NEA Big Read
The Round House

The Round House

by Louise Erdrich

Always I kept going back to the day I dug the trees out of the foundation of our house. How tough those roots had clung.

  1. Though he is older as he narrates the story, Joe is just thirteen when the events of the novel take place. What is the significance of his age? How does that impact his actions and reactions? How would the story be different if it was told in present tense rather than in retrospect?
  2. Joe's whole family is rocked by the attack on his mother. How does it affect the relationship between his mother and father, and between him and his mother and him and his father? Does it alter Joe's view of them? How does it transform his family?
  3. “My mother's job was to know everybody's secrets,” Joe tells us. How does this knowledge empower Geraldine and how does it make her life more difficult?
  4. Can trauma force a child to “grow up” quickly? Grow up how?
  5. Joe is inseparable from his three friends, especially his best friend, Cappy. How would you describe the bond between them? How does their closeness influence unfolding events?
  6. What is the significance of the round house? What is the importance of animals, nature, spirituality, and the Obijwe legends that are scattered through the novel? How do these aspects reflect and deepen the main story? What can we learn from the ways of people like the Ojibwe?
  7. After the attack, Joe's mother, Geraldine, isn't sure exactly where it happened, whether it was technically on Reservation land or not. How does the legal relationship between the U.S. and the Ojibwe complicate the investigation? Why can't she lie to make it easier?
  8. Secondary characters, including Mooshum, Linda Wishkob, Sonja, Whitey, Clemence, and Father Travis, play indelible roles in the central story. What do their stories and interactions with the main characters tell us about the wider world of the reservation and about relations between white and Native Americans?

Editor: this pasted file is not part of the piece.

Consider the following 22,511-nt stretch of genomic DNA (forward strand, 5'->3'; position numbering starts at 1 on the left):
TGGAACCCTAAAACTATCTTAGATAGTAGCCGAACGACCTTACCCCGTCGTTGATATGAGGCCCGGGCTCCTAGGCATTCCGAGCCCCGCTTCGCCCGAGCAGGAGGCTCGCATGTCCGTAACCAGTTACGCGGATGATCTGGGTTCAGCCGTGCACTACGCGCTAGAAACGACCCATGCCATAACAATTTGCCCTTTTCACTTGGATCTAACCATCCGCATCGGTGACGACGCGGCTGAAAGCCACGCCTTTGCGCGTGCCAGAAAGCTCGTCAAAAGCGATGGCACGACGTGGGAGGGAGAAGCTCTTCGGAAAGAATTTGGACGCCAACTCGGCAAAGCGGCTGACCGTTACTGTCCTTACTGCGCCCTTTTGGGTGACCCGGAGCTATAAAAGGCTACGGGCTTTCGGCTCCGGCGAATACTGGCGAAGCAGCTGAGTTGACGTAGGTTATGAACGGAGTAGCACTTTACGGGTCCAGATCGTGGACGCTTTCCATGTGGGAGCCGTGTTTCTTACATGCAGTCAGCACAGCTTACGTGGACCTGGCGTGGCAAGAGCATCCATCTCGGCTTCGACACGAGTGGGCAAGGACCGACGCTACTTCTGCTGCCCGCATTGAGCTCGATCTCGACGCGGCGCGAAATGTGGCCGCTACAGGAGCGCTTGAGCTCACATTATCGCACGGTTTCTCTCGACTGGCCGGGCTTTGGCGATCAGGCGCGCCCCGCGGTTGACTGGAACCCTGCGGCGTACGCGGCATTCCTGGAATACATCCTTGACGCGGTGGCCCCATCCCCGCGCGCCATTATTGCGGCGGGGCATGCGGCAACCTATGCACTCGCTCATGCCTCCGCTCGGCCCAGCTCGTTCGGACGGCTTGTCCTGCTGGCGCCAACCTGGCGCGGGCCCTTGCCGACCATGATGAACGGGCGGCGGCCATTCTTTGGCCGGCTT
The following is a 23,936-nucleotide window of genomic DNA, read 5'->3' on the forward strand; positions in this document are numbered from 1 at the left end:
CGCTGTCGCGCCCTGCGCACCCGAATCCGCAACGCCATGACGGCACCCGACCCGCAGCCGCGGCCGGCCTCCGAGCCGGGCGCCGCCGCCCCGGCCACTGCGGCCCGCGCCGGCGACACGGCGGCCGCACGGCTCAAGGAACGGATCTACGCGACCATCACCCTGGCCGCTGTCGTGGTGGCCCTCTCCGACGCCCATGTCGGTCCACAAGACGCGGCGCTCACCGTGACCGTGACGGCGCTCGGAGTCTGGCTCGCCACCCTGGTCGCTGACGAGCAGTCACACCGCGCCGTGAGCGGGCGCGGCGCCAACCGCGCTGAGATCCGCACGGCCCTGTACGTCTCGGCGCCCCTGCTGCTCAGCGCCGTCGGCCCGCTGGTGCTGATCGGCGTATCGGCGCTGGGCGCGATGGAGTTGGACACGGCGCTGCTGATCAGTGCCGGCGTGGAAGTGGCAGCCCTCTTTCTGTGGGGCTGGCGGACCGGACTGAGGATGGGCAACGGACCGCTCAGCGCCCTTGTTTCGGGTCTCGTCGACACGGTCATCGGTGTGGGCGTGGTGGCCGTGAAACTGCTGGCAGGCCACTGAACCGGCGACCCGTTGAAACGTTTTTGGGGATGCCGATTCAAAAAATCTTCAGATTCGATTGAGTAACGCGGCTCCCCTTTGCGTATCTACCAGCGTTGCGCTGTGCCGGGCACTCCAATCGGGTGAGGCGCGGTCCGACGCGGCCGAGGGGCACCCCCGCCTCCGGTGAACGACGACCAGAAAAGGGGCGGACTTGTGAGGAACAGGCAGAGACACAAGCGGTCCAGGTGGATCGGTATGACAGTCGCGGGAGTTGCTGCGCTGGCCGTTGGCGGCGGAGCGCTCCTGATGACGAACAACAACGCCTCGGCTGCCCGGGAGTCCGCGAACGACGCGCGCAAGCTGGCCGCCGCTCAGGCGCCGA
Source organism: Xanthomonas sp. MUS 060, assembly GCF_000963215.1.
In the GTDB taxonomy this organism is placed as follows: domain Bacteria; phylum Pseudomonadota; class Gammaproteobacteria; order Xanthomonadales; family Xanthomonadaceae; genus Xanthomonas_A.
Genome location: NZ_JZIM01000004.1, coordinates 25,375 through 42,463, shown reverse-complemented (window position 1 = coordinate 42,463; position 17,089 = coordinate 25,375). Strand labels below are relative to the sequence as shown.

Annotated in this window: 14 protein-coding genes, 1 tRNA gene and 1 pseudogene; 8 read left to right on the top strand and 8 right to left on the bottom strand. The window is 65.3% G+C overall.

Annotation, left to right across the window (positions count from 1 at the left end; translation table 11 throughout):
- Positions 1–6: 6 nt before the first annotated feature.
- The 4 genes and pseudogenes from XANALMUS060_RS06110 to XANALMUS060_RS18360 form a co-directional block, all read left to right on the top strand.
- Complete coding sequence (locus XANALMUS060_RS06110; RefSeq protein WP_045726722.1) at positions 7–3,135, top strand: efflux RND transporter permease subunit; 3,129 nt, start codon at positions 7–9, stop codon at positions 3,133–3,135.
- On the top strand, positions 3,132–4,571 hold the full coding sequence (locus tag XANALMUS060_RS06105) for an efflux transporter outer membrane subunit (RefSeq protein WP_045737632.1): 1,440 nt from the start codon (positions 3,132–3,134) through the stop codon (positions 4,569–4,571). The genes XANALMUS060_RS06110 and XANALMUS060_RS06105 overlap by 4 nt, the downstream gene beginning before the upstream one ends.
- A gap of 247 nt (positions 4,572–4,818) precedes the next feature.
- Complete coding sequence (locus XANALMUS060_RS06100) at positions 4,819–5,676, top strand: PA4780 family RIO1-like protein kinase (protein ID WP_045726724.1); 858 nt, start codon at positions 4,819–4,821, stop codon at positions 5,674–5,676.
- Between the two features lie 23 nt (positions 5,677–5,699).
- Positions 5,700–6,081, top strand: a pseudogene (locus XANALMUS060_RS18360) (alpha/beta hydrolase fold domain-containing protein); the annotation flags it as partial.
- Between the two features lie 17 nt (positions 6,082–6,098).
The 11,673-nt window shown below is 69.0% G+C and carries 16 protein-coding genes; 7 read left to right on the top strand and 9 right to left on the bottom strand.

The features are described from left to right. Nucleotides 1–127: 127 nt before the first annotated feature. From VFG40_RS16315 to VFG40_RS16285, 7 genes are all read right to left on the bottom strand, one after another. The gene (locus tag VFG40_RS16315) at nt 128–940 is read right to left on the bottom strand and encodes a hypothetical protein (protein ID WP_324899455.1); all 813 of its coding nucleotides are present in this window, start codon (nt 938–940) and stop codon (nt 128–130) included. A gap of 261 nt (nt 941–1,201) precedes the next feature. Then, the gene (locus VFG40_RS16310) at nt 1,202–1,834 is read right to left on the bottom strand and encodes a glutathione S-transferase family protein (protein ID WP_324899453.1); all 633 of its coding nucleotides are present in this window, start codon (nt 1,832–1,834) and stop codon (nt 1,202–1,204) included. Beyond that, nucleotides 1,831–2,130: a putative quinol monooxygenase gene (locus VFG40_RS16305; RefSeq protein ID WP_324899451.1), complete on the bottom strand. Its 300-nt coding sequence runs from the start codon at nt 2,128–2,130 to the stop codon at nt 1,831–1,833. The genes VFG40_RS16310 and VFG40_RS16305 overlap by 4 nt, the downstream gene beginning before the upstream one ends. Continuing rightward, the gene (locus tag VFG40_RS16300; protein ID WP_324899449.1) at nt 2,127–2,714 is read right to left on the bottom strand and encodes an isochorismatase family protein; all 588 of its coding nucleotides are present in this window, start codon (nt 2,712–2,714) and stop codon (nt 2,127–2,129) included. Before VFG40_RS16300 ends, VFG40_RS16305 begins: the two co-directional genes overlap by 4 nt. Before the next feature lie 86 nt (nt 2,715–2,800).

9. Towards the novel's climax, Father Travis tells Joe, “in order to purify yourself, you have to understand yourself. Everything out in the world is also in you. Good, bad, evil, perfection, death, everything. So we study our souls.” Would you say this is a good characterization of humanity? How is each of these things visible in Joe's personality?
  10. When Joe makes his fateful decision concerning his mother's attacker, he says it is about justice, not vengeance. What do you think? How does that decision change him? Why doesn't he share the information he has with the people who love him?
  11. How would you describe the various prejudices that play out in the story, including prejudices against Native Americans? How do they compare to current-day prejudices?
  12. “My father remembered that of course an Ojibwe person's clan meant everything at one time, and no one didn't have a clan; thus, you know your place in the world and your relationship to all other beings.” Has modernity transformed this idea of family and community?
  13. The Round House begins and ends with the metaphor of trees spreading out their roots and attacking the foundation of Joe's house. Are there other metaphors in the novel that similarly reflect Joe's story and/or the story of the Native American people?
  14. “The only thing that God can do, and does all the time, is to draw good from any evil situation,” Father Travis advised Joe. What good does Joe—and also his family—draw from the events of the summer of 1988? What life lessons did Joe learn?
  15. Erdrich explains in an afterword that tribal governments have been prohibited since 1978 from prosecuting non-Natives who commit crimes on their land. In 2013, however—one year after The Round House was published—the Violence Against Women Act was effectively reauthorized after several years of being blocked in Congress, eliminating this prohibition. In what ways can works of fiction help influence reality? Can you think of other examples where this has occurred?

Source material for The Round House discussion questions provided courtesy of HarperCollins.

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